From astrophysicist Geraint F. Lewis at Cosmos:
For more than 400 years, physicists treated the universe like a machine, taking it apart to see how it ticks. The surprise is it turns out to have remarkably few parts: just leptons and quarks and four fundamental forces to glue them together.
But those few parts are exquisitely machined. If we tinker with their settings, even slightly, the universe as we know it would cease to exist. Science now faces the question of why the universe appears to have been “fine-tuned” to allow the appearance of complex life, a question that has some potentially uncomfortable answers.
Oh, not to worry. “Evolution” bred a sense of reality out of us and – assuming we were able to understand an explanation – the multiverse would bury the question in infinities of flopped universes. Right?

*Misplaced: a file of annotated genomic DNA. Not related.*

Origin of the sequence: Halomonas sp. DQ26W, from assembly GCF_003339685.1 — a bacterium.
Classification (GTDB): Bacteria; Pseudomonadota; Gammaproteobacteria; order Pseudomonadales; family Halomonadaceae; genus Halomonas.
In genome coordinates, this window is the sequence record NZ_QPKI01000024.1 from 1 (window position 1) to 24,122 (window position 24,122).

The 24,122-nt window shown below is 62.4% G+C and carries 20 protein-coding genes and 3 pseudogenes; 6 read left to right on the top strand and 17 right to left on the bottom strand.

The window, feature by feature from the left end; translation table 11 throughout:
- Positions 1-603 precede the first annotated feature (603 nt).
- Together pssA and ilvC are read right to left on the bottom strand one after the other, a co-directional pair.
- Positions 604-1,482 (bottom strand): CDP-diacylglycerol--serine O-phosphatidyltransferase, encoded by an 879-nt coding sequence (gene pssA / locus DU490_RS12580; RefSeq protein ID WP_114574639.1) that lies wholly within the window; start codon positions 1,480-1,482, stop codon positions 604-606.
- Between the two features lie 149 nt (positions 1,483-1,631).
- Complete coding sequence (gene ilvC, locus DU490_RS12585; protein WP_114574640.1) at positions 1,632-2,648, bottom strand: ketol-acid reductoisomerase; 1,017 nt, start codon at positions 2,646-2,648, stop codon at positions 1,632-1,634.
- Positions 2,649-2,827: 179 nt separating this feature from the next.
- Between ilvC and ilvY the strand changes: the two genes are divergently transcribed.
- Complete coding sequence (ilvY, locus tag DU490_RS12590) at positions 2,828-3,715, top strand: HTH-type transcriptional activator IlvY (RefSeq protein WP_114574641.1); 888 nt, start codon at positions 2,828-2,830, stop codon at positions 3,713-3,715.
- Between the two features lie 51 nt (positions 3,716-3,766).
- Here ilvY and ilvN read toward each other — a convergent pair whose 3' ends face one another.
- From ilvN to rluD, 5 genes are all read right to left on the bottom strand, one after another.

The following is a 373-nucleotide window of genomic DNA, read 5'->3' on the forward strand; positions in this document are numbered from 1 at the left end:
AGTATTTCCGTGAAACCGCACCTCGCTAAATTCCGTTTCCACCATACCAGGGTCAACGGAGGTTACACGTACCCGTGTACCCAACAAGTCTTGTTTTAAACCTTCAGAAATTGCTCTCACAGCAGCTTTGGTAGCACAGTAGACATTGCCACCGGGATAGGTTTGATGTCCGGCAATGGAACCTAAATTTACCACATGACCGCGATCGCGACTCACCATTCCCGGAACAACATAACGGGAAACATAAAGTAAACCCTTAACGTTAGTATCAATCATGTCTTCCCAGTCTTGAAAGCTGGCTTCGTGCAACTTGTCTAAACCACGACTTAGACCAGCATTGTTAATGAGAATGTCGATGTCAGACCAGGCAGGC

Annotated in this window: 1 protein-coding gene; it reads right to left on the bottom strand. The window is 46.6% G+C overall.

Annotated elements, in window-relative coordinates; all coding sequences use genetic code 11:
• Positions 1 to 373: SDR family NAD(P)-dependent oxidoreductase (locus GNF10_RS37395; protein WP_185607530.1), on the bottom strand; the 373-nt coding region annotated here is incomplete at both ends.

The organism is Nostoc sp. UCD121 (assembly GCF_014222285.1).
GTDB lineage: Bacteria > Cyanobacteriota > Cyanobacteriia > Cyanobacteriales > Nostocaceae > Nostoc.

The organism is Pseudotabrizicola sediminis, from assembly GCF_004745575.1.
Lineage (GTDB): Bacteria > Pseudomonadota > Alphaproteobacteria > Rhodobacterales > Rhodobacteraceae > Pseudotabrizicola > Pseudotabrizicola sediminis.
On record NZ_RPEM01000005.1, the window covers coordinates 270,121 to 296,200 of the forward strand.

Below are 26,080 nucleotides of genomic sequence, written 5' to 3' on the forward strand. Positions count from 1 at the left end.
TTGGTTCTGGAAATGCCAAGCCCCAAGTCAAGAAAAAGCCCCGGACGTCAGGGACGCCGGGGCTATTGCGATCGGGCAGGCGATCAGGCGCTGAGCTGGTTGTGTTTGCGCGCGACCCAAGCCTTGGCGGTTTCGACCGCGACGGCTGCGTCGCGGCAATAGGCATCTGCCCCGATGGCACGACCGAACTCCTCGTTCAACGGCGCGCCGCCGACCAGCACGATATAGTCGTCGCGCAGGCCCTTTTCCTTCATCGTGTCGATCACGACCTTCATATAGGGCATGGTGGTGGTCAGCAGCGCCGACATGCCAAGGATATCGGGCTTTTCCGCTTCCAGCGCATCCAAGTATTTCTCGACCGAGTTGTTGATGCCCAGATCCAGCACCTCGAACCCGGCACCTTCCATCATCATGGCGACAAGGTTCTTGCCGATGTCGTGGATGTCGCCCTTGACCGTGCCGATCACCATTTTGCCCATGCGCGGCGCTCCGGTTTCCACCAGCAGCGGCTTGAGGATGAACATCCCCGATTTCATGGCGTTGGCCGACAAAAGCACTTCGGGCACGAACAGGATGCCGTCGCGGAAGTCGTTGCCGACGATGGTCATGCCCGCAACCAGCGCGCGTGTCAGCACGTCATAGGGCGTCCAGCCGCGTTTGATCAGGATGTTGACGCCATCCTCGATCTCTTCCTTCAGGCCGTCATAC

Lewis is not certain. He writes,
To some, the picture of the multiverse is comforting, naturally explaining the puzzle of our own fine-tuning. But at present, we have no idea whether this immense sea of universes exists, and they may always be beyond the reach of experiment and observation; if this is the case, is the multiverse more philosophical musing than robust science?
The fine-tuning of our universe for life represents a true mystery of science, a mystery that appears to point to something profound lying at the heart of science. We may never find out why we are living in a “just right” universe, but if we ever do, the universe, and our place in it, will be changed forever. More.
“Just right” universe will change our position forever? Actually, our position is changed already if we think that we can evaluate the evidence and decide to choose evidence over speculation. We don’t know where we will end up but we will find ourselves in traditional science company.
Lewis and Luke Barnes have written a book, A Fortunate Universe: Life in a Finely Tuned Cosmos
See also: Multiverse cosmology at your fingertips
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